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Journal Issue
Volume 7 Issue 3 / Jun 2009  pp297‑397

Editor: Dan Remenyi

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Faculty Perceptions of Business Communication Skills and Needs of Management Students  pp297‑312

Shailja Agarwal, Jaya Chintranshi

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Knowledge Sharing in Academic Institutions: a Study of Multimedia University Malaysia  pp313‑324

Ming-YuCheng

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Organisational Knowledge Base and Knowledge Transfer in the Shipping Industry  pp325‑340

Jiangang Fei, Solomon Chen, Shu-Ling Chen

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Leveraging Knowledge Understanding in Documents  pp341‑352

Moria Levy

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Knowledge Management Model for Information Technology Support Service  pp353‑367

Maria Mvungiand Ian Jay

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Situated, Embodied Human Interaction and its Implications for Context Building in Knowledge Mobilisation Design  pp368‑377

Erkki Patokorpi

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Power, Discursive Practices and the Construction of the "Real"  pp378‑387

Alketa Peci, Marcelo Vieira

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Abstract

Starting with a critique of the epistemological and ontological bases of neo‑institutionalism, in this article we defend the potential for the application of post‑structuralist perspectives to the institutional approach. We contend that this theoretical approach, which incorporates an element, traditionally overlooked in institutional analyses, namely power, has the advantage of contributing to an enhanced comprehension of the dynamics of institutionalization. We apply post‑structural perspectives, particularly as presented by Michel Foucault, as well as the pragmatic perspectives represented by the works of William James and Richard Rorty, to explicating underpinnings of the institutional approach. We would stress that the affinity between the post‑structural perspective and pragmatism has been acknowledged by other authors, such as Keller (1995), McSwite (1997) and Rorty (1999) himself. Incorporating the element of power into the analysis contributes to an enhanced comprehension of the dynamics of institutionalization. In conclusion, we believe that the area of organizational studies would benefit by a more all‑encompassing vision of the processes of institutionalization, which would include power at its core, instead of considering institutions as non‑changing variables. Clegg (1989) has provided a framework for such analysis and this paper serves to elaborate what some of its philosophical foundations might be in greater detail. We would stress that it is not possible to find answers if we just search for cause‑effect relations, because the explanations found through causal mechanisms constitutes, in itself, a kind of discourse of power, as pointed out by moderns such as Hobbes (1650). Undoubtedly, if we take empirical research into consideration, what we need is, from a historical perspective, understand the way by which the main discourses or narratives constitute, transform and are transformed by our objects of investigation, among which organizations certainly occupy a central place. However, it is necessary to tackle this undertaking with a certain degree of humility, abandoning the search for ultimate causes to more proximate and local narratives, small stories that communicate their own sense of the mechanisms of truth at work. And in these matters, we should be bullied into causality.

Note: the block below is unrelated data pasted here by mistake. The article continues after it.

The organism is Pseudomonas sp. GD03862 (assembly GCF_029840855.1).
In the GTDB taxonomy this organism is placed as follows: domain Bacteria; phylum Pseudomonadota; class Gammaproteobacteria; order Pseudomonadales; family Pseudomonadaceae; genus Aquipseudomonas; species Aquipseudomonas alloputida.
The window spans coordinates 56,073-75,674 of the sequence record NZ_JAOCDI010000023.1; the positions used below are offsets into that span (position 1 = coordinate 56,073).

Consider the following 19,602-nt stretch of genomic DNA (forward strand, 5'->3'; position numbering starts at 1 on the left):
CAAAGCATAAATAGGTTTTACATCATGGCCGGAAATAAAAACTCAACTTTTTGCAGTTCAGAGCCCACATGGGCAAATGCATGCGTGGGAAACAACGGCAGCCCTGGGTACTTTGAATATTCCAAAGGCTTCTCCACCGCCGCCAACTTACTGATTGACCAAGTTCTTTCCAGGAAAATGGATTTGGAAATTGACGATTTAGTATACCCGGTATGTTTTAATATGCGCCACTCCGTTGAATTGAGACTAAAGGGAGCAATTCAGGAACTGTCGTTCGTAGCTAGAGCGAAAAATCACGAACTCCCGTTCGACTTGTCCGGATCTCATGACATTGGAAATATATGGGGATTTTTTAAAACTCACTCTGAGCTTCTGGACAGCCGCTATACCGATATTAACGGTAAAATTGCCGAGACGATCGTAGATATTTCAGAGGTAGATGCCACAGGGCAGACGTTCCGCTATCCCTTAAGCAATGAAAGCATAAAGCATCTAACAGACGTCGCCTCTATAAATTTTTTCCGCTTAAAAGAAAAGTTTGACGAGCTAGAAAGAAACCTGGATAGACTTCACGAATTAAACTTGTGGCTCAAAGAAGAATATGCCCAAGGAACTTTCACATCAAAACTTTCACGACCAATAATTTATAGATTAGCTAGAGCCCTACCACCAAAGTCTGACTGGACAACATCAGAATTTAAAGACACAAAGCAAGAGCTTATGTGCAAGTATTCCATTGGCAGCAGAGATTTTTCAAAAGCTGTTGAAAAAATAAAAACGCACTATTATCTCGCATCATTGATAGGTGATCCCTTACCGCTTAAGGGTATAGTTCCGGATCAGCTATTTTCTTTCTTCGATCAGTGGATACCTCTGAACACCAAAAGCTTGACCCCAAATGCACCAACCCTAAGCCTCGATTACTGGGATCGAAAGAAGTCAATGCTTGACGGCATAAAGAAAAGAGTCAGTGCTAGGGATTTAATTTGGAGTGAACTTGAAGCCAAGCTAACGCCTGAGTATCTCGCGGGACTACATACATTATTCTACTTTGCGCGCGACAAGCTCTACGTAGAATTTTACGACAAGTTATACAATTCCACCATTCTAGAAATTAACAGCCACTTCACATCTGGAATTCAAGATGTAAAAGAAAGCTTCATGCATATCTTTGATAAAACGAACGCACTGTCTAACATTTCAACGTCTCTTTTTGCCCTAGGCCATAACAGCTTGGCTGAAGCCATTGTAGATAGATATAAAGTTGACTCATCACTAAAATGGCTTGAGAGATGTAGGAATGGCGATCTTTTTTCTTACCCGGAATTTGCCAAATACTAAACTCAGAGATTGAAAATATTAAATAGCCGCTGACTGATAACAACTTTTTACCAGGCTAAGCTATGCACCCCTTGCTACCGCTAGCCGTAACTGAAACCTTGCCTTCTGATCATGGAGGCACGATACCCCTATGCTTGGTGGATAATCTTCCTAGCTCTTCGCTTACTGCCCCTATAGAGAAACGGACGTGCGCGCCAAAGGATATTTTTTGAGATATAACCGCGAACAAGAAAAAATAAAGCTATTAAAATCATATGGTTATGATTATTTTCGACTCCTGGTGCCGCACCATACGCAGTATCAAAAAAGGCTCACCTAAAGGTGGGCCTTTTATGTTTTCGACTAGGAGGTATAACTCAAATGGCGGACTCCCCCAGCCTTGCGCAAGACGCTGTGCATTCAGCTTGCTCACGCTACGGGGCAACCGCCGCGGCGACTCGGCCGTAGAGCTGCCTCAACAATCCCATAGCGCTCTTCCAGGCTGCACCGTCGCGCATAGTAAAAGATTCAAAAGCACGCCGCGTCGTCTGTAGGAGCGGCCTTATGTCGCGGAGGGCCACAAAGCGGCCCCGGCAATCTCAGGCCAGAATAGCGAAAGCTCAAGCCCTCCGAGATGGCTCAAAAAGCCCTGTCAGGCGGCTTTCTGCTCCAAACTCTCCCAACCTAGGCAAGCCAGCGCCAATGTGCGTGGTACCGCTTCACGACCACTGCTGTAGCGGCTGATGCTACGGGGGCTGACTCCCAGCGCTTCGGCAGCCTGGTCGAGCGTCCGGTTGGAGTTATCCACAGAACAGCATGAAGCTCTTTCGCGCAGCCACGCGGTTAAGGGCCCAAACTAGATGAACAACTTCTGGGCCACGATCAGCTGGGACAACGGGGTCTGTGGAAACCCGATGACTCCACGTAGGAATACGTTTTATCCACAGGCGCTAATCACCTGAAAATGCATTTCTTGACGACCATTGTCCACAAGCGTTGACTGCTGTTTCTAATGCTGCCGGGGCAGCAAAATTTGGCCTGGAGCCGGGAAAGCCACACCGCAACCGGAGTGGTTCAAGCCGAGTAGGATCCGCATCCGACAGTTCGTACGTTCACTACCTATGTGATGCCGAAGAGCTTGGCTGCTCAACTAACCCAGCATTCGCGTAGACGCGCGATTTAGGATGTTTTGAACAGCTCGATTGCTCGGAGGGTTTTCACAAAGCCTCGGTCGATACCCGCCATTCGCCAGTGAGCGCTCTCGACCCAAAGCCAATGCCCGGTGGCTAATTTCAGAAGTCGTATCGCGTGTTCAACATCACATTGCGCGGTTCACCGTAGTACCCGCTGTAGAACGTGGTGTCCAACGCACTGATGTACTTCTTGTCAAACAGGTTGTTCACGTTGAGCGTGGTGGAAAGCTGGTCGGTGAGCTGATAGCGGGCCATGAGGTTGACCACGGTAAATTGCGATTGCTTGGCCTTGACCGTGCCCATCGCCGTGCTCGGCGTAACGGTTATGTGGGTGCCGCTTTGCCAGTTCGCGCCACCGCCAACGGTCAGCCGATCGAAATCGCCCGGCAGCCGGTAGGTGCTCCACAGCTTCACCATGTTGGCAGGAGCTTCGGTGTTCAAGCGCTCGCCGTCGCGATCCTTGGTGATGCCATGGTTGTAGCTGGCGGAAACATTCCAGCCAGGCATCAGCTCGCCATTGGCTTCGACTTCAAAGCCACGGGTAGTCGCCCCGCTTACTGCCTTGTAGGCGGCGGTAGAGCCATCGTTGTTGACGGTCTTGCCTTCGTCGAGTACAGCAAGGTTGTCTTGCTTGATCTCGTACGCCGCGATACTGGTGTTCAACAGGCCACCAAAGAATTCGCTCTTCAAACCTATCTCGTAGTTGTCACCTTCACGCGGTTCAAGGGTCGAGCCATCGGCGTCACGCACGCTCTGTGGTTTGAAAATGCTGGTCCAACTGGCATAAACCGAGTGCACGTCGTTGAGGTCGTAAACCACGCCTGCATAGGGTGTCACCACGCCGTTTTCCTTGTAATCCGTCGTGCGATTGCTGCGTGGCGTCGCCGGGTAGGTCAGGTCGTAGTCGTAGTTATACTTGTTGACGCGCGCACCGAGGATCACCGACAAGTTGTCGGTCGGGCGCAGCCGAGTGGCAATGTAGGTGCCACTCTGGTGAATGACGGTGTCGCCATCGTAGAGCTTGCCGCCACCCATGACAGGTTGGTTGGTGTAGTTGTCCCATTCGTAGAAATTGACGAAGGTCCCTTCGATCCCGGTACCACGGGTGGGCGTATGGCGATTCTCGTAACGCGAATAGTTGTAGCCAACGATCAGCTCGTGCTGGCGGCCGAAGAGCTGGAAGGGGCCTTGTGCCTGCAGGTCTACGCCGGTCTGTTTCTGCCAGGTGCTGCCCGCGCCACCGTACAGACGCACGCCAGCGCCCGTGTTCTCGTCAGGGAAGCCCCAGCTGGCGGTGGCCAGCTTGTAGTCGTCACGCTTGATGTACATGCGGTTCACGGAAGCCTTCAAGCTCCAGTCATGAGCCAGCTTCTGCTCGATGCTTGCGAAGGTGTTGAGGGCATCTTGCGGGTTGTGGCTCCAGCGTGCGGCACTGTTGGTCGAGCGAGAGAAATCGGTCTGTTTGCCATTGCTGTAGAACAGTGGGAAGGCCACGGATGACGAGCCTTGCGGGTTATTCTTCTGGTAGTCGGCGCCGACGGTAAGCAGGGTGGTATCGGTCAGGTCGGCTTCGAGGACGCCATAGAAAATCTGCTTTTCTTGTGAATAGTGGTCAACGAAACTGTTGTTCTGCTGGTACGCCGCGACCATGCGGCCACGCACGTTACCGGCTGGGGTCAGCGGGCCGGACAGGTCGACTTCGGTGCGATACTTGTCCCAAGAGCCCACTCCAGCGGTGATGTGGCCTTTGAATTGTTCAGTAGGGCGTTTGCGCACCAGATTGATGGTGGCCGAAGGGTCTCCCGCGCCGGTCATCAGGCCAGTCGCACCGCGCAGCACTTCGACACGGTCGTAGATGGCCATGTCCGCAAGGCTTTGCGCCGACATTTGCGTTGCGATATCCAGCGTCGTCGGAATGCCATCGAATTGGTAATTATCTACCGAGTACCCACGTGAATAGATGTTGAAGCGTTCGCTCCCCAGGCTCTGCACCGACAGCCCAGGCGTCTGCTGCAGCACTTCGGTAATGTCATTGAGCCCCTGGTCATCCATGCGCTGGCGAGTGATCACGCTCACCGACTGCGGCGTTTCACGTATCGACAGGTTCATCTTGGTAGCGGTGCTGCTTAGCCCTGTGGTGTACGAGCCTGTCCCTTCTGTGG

Keywords: power, discursive practices, institutionalization, post-structuralism, fields, construction of the "real"

 

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Pluralism in Knowledge Management: a Review  pp388‑397

James Sheffield

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